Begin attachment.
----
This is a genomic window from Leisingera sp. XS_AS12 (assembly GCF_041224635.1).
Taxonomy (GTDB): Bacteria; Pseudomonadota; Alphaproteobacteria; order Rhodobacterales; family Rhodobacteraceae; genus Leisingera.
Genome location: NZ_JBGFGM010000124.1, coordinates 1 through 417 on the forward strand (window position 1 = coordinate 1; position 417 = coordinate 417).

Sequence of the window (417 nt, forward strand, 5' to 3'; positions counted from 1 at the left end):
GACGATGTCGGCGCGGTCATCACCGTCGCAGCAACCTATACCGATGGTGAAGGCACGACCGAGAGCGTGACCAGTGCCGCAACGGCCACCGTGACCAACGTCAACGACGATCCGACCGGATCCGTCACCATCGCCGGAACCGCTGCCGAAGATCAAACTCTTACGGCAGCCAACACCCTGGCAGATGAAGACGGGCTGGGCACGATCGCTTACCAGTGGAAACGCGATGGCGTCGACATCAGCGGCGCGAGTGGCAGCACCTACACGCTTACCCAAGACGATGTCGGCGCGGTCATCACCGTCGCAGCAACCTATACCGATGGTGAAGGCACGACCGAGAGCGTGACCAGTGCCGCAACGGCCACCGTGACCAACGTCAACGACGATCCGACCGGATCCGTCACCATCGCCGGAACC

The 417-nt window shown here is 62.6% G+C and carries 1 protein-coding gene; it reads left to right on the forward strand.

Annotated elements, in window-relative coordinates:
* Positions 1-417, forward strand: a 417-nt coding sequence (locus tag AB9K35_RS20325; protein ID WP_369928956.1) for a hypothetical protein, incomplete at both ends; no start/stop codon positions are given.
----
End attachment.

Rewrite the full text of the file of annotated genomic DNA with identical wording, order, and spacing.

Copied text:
This is a genomic window from Leisingera sp. XS_AS12 (assembly GCF_041224635.1).
Taxonomy (GTDB): Bacteria; Pseudomonadota; Alphaproteobacteria; order Rhodobacterales; family Rhodobacteraceae; genus Leisingera.
Genome location: NZ_JBGFGM010000124.1, coordinates 1 through 417 on the forward strand (window position 1 = coordinate 1; position 417 = coordinate 417).

Sequence of the window (417 nt, forward strand, 5' to 3'; positions counted from 1 at the left end):
GACGATGTCGGCGCGGTCATCACCGTCGCAGCAACCTATACCGATGGTGAAGGCACGACCGAGAGCGTGACCAGTGCCGCAACGGCCACCGTGACCAACGTCAACGACGATCCGACCGGATCCGTCACCATCGCCGGAACCGCTGCCGAAGATCAAACTCTTACGGCAGCCAACACCCTGGCAGATGAAGACGGGCTGGGCACGATCGCTTACCAGTGGAAACGCGATGGCGTCGACATCAGCGGCGCGAGTGGCAGCACCTACACGCTTACCCAAGACGATGTCGGCGCGGTCATCACCGTCGCAGCAACCTATACCGATGGTGAAGGCACGACCGAGAGCGTGACCAGTGCCGCAACGGCCACCGTGACCAACGTCAACGACGATCCGACCGGATCCGTCACCATCGCCGGAACC

The 417-nt window shown here is 62.6% G+C and carries 1 protein-coding gene; it reads left to right on the forward strand.

Annotated elements, in window-relative coordinates:
* Positions 1-417, forward strand: a 417-nt coding sequence (locus tag AB9K35_RS20325; protein ID WP_369928956.1) for a hypothetical protein, incomplete at both ends; no start/stop codon positions are given.